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Voice problems are known to decrease the effectiveness of communication, lower quality of life and cost money in terms of time off and reduced productivity.
Most voice problems can be fixed or improved once accurately diagnosed and treated by a multidisciplinary team including a Speech Pathologist, and an Ear, Nose and Throat Specialist (ENT).
People of any age and either gender can have a voice disorder, if they define their voice as not meeting their needs.
Common voice complaints can include:
- “It takes a lot of effort to speak”
- “My voice just cuts out for no reason”
- “I am exhausted at the end of the day of talking”,
- “I find it hard to speak to my friends in a noisy restaurant”
- “The sound of my voice changes over the day”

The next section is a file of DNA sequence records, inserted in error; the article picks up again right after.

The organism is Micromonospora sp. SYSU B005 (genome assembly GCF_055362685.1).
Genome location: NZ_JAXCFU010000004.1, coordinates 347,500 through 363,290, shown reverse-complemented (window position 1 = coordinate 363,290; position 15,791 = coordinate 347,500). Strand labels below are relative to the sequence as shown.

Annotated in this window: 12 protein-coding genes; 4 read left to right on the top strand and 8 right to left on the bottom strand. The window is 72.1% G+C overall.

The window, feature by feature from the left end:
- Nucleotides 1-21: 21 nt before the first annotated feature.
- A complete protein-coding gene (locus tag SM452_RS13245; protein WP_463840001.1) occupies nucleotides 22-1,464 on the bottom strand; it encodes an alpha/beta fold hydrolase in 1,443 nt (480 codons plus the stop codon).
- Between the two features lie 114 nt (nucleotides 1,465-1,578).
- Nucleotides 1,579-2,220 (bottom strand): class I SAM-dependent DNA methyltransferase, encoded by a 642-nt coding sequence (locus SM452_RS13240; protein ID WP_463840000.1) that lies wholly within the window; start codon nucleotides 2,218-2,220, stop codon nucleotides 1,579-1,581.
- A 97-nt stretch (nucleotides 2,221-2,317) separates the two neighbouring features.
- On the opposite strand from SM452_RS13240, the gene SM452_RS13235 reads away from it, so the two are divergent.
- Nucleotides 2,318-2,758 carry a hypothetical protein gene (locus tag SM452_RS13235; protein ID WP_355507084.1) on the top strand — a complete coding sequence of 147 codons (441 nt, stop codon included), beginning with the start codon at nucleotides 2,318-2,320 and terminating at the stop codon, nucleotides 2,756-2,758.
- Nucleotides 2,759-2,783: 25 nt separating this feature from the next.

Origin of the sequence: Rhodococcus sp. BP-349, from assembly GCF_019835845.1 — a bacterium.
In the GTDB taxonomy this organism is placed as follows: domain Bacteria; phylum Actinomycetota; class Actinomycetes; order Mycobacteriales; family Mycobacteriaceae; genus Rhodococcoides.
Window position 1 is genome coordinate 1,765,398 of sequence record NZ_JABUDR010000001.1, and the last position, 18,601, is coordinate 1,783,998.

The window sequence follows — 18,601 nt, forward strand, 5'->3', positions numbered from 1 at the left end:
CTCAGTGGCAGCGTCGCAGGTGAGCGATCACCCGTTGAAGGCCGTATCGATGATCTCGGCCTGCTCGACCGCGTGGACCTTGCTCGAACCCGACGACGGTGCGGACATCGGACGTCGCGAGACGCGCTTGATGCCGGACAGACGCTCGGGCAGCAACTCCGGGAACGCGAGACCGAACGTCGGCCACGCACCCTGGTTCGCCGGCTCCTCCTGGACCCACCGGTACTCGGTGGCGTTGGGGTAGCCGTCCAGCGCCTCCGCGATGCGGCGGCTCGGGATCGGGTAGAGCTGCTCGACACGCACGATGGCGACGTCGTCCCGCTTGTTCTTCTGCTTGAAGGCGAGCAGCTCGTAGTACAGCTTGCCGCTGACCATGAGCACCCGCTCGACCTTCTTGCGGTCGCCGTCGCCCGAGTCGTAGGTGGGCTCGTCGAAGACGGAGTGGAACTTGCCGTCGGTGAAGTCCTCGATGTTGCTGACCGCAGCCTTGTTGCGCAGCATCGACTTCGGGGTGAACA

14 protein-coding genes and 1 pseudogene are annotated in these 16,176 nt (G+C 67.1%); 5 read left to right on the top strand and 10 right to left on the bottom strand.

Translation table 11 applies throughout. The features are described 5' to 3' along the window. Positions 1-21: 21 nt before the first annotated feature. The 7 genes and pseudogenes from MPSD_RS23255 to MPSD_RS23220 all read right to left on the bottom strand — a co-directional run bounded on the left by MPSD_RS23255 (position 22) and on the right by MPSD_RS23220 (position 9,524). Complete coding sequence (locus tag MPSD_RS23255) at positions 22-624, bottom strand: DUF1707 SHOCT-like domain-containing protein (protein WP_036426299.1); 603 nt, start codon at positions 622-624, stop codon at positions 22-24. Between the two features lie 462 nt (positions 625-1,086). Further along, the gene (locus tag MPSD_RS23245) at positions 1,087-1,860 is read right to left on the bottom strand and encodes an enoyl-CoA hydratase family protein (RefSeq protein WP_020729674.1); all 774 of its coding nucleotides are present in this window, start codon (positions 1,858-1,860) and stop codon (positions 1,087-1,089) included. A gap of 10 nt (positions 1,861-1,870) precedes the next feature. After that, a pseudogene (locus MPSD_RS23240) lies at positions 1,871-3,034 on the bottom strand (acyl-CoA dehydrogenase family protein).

- “When I open my mouth I am not sure what will come out”
- “I feel like am being choked when I talk”
- “I clear my throat all the time”
- “When she comes home from a day at school she can hardly talk”
- “I can’t project my voice”
- “I’ve lost the top range of my singing voice”
When to seek help:
- If the difficulty with your voice persists after the cause (e.g. infection, yelling, stress) has passed.
- If the difficulty with your voice isn’t helped by medication or voice rest, or these remedies only help temporarily.
- If the sound of your voice changes, especially after a lot of use. For example, it becomes hoarse, higher or lower in pitch, becomes weaker or tired AND DOES NOT RECOVER OVERNIGHT.
- If you experience pain or discomfort in your throat from use (not a throat infection or severe cough).
- If you feel a persistent tickle in your throat when you talk? Does it feel dry or gravelly?
What should you do?
- Consult your GP for referral to an Ear, Nose and Throat surgeon who specialises in voice difficulties and/or Speech Pathologist, who is trained in examining and evaluating vocal function.